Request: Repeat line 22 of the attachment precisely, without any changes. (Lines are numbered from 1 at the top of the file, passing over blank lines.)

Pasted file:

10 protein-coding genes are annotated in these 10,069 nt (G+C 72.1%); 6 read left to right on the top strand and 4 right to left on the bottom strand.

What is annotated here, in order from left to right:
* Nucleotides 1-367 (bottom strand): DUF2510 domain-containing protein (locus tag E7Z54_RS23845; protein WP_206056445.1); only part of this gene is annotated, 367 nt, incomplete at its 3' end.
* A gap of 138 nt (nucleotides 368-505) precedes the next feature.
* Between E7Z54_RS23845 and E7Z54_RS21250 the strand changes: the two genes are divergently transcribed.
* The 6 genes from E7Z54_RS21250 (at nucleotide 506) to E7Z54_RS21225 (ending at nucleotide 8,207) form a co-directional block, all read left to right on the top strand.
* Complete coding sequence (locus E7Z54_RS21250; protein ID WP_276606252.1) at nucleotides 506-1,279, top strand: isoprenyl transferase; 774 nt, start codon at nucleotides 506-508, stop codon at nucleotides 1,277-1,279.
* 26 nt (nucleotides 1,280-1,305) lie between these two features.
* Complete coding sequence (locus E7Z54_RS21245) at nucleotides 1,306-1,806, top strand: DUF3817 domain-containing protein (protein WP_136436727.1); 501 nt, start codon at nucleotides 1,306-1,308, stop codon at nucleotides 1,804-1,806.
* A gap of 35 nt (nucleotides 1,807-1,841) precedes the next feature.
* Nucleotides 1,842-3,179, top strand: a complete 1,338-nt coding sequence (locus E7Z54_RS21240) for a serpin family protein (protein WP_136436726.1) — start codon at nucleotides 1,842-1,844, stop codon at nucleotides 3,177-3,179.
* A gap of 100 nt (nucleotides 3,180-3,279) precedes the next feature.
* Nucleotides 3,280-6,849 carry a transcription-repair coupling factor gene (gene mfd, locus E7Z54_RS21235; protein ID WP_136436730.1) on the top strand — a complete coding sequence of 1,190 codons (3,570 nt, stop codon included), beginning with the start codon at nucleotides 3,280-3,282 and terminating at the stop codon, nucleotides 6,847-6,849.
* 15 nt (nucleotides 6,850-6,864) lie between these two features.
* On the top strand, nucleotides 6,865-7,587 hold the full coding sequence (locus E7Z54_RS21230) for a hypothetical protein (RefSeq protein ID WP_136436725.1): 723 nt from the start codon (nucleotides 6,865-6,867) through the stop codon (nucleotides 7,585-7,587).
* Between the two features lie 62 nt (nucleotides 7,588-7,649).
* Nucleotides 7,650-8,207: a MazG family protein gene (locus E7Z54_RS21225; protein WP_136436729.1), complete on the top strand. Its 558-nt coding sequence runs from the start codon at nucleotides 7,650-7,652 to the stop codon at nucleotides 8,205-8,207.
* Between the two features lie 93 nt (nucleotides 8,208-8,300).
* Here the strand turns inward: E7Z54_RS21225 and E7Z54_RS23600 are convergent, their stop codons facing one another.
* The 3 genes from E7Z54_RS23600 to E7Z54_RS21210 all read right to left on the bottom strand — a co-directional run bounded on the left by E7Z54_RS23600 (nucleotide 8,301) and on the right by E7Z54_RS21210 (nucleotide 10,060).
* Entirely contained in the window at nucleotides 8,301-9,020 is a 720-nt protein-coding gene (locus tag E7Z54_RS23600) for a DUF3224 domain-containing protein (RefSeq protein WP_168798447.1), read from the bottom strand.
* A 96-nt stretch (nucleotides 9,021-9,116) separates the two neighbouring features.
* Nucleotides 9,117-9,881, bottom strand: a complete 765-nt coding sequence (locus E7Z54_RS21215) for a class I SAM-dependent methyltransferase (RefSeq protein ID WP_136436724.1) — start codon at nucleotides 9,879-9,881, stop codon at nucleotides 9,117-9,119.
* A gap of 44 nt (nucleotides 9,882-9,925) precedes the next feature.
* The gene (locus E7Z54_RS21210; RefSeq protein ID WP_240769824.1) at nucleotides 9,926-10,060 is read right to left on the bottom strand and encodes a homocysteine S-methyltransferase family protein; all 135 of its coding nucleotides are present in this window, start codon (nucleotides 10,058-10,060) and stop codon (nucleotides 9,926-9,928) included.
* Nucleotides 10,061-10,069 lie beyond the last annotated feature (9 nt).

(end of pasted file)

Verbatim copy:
* A 96-nt stretch (nucleotides 9,021-9,116) separates the two neighbouring features.